BMW's M Performance line is not unlike Audi's S line in that its inherent goal is to strike a balance between sporting capability and everyday driving comfort. Accordingly, the M235i cannot be measured against a car like the BMW 1M, which was essentially a frankenstein'd 135i with an assortment of go-fast bits from the E92 M3 parts bin. At the same time, the M235i is also a much more sport-focused vehicle than a 228i - a good car in its own right, but not cut from the same cloth as this M Performance model.
As the "35" would suggest to those familiar with BMW's slightly convoluted naming scheme, the M235i utilizes the twin-scroll turbocharged 3.0-liter inline six-cylinder motor, here making 320 horsepower and 332 lb-ft of torque. With that torque available from between 1,300 and 4,500 rpm and routed through the quick ratios of the 8-speed automatic in our test car, BMW says 60 miles an hour can be had in 4.8 seconds. We have no reason to doubt that claim, as stabs at the throttle from low speeds provided a more than adequate urgency to acceleration, and the M235i's willingness to climb toward its electronically-limited top speed of 155 mph on the oval track at Las Vegas Speedway reassured us that this is a car that likes to move rapidly.
Our test of the M235i first took us through the streets of Las Vegas. The relatively sedate nature of our stroll down the strip and surrounding areas gave us a chance to reacquaint ourselves with the driving modes common to most BMWs as of late: Eco, Comfort, Sport and Sport Plus. While common sense might dictate that a vehicle like the M235i should be experienced almost exclusively in Sport and Sport Plus modes at all times, we found the relaxed response and less anxious nature of the gearbox in Comfort mode made the M235i a more enjoyable car when used in cruising situations, as the more aggressive intent of the sport modes legitimately change the car's character enough to make them more appropriate when you actually plan to keep it on boil whenever possible. Going all-in for Sport Plus mode brings a much more sensitive throttle, a transmission more willing to hold gears within their ideal rev range, tightened steering response, and a firmer ride from the active dampers in the Adaptive M Performance suspension package.
While the roads of Las Vegas hardly resemble the surface of the moon, there's enough variance in quality of the tarmac to get a good feel for the M235i's behavior on uneven surfaces. BMW has always been a company that's very successful at finding a happy medium between compliance and taut driving dynamics, and the M235i doesn't betray that promise. While composed and comfortable on the street, once we had a chance to get the M235i onto the road course at Las Vegas Speedway, we found the coupe a very competent performer there as well. A bespoke track car it is not, but the M235i is lively and engaging enough to make us long for many more laps around the tight circuit.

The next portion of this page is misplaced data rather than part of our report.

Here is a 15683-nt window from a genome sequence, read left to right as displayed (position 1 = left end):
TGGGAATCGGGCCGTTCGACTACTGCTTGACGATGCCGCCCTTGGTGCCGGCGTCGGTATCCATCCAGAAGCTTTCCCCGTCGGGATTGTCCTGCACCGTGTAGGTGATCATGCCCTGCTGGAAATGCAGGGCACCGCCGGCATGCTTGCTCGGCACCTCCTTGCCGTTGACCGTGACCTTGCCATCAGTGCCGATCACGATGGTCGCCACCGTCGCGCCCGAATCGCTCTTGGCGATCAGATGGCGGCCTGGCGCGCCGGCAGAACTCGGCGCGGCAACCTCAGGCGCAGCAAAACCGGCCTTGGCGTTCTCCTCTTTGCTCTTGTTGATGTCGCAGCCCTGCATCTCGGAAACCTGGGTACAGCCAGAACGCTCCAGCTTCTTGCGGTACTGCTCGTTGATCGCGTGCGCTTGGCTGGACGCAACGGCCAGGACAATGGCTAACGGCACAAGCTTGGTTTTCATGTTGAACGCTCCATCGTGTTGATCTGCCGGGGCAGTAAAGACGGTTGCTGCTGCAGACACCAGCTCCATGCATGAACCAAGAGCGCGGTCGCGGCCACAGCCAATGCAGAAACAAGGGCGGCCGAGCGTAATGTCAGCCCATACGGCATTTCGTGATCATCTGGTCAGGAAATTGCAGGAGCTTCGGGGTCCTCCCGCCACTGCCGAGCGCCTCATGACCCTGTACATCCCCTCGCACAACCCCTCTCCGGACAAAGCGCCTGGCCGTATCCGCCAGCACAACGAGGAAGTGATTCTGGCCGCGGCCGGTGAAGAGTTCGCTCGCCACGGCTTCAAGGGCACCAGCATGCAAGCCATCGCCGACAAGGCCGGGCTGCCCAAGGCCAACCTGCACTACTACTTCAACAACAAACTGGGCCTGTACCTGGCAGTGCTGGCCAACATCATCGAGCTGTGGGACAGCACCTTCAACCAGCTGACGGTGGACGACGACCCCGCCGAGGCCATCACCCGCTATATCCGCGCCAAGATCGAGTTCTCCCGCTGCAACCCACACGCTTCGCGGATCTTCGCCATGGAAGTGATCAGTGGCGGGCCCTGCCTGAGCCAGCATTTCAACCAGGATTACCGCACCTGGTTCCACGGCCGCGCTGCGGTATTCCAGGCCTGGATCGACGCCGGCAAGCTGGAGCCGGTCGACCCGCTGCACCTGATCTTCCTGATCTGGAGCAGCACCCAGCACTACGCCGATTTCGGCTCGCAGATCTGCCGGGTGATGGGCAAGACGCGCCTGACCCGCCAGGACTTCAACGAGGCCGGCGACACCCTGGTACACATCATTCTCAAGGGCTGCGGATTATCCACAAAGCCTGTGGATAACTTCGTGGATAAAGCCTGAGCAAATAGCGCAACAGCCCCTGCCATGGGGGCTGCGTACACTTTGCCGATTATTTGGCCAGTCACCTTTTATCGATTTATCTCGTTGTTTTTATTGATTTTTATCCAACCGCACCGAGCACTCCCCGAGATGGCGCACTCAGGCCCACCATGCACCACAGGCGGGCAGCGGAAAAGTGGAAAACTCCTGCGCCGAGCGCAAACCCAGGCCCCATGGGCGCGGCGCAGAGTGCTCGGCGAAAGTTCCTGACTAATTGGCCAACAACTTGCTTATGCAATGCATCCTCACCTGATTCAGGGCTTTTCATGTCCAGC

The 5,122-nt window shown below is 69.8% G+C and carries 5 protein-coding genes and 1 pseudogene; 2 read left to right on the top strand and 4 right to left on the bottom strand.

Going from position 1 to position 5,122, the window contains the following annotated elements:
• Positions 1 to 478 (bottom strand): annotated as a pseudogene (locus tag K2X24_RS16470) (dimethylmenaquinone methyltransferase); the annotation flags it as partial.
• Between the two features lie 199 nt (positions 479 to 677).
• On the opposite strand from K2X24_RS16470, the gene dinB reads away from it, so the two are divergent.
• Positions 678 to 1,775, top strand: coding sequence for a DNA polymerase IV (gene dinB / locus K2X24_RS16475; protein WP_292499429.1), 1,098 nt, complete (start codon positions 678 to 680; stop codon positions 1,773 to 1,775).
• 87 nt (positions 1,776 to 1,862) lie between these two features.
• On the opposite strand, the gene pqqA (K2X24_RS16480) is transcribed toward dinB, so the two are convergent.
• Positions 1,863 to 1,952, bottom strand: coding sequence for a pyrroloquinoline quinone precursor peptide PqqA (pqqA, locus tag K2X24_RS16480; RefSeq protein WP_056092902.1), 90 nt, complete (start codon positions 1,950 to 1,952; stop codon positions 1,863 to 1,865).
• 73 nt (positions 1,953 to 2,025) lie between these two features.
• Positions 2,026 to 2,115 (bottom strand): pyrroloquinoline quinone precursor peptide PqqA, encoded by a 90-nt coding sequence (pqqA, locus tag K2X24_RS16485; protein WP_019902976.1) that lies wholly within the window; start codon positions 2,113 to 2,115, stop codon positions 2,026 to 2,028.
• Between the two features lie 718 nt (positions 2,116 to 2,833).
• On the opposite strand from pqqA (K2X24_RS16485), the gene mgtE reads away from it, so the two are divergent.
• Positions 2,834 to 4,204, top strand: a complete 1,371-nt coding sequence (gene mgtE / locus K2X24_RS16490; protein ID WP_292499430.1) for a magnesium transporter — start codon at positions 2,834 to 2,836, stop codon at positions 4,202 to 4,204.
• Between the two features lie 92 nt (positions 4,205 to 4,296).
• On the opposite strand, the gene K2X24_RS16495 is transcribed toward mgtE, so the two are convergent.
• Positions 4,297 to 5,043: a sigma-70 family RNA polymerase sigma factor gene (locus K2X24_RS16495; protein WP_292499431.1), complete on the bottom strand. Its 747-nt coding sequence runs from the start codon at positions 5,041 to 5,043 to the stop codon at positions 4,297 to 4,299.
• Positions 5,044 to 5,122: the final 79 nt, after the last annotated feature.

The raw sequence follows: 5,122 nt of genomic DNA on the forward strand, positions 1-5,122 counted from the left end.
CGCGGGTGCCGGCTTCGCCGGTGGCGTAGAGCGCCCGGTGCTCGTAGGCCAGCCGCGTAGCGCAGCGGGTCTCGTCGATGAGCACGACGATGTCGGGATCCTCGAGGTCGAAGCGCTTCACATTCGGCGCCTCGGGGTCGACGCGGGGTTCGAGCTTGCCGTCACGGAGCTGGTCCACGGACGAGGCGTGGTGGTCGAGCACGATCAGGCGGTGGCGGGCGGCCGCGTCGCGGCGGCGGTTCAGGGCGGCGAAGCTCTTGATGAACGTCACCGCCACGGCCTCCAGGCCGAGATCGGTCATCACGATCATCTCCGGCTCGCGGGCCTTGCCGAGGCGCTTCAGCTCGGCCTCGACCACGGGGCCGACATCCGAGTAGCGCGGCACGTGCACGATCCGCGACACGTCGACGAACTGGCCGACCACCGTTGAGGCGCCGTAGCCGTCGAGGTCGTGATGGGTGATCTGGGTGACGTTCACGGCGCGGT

Our tester was equipped with the standard M Sport braking system, which included a 4-pot caliper setup up front and a 2-pot in the rear. Along with the standard Michelin Pilot Super Sport tires and the M235i's excellent weight balance, the coupe proved a rewarding experience when driven hard, with reasonably communicative steering and fairly neutral cornering habits. However, if we were buying this car with the intent of tracking it on a regular basis, the available M Performance brakes and M Performance suspension are boxes we would be likely to check off on the order form. The standard equipment, while certainly adequate for spirited driving on the street, shows enough signs of compromise to leave us wanting just a little more in a track setting.
Larger than the outgoing 135i in nearly every dimension, the 2 series grows by 2.8 inches in length, 1.3 inches in width, and carries a 1.2-inch longer wheelbase. Together, along with front and rear tracks that have been increased by 1.6 inches and 1.7 inches, respectively, the M235i enjoys a significantly more athletic stance than its predecessor. Additionally, the new car comes with a bit more interior and trunk space while managing to maintain a 50:50 weight balance and a curb weight nearly identical to the 1-series of about 3540 pounds, depending on options chosen.
Interior materials and construction are exactly what you'd expect from a BMW - high quality, comfortable, and understatedly posh. BMW's iDrive has come a long way from its early days as one of the most vexing vehicle interfaces ever conceived, but the use of an array of buttons and a pivoting, turning, and pressable knob to navigate the menus in an era of nearly obligatory touchscreen capability is beginning to make the entire exercise feel a bit dated. For those accustomed to the iDrive system we doubt there will be many complaints, but that doesn't mean there isn't room for improvement here.
On the whole, the M235i is a welcome addition to the field of rear-drive sport coupes available today. Well balanced in nearly every sense of the term, its concessions to everyday drivability do not work to the detriment of its sporting character. The M235i isn't designed with the express purpose of setting your hair on fire - it's designed to be gazed at from a window and evoke a wide grin, immediately followed by a spontaneous thrashing on your favorite road. To that end, the M235i is a thoroughly successful vehicle.
2014 BMW M235i
Price: $44,025 base MSRP, including destination and handling
Engine: Twin-scroll turbocharged 3.0-liter inline six-cylinder
Output: 320 horsepower / 332 lb-ft torque
0 TO 62 MPH: 4.8 sec (mfr. claim)
Weight: 3535 (auto) / 3505 (manual)
Fuel Economy: TBA
On Sale: Spring 2014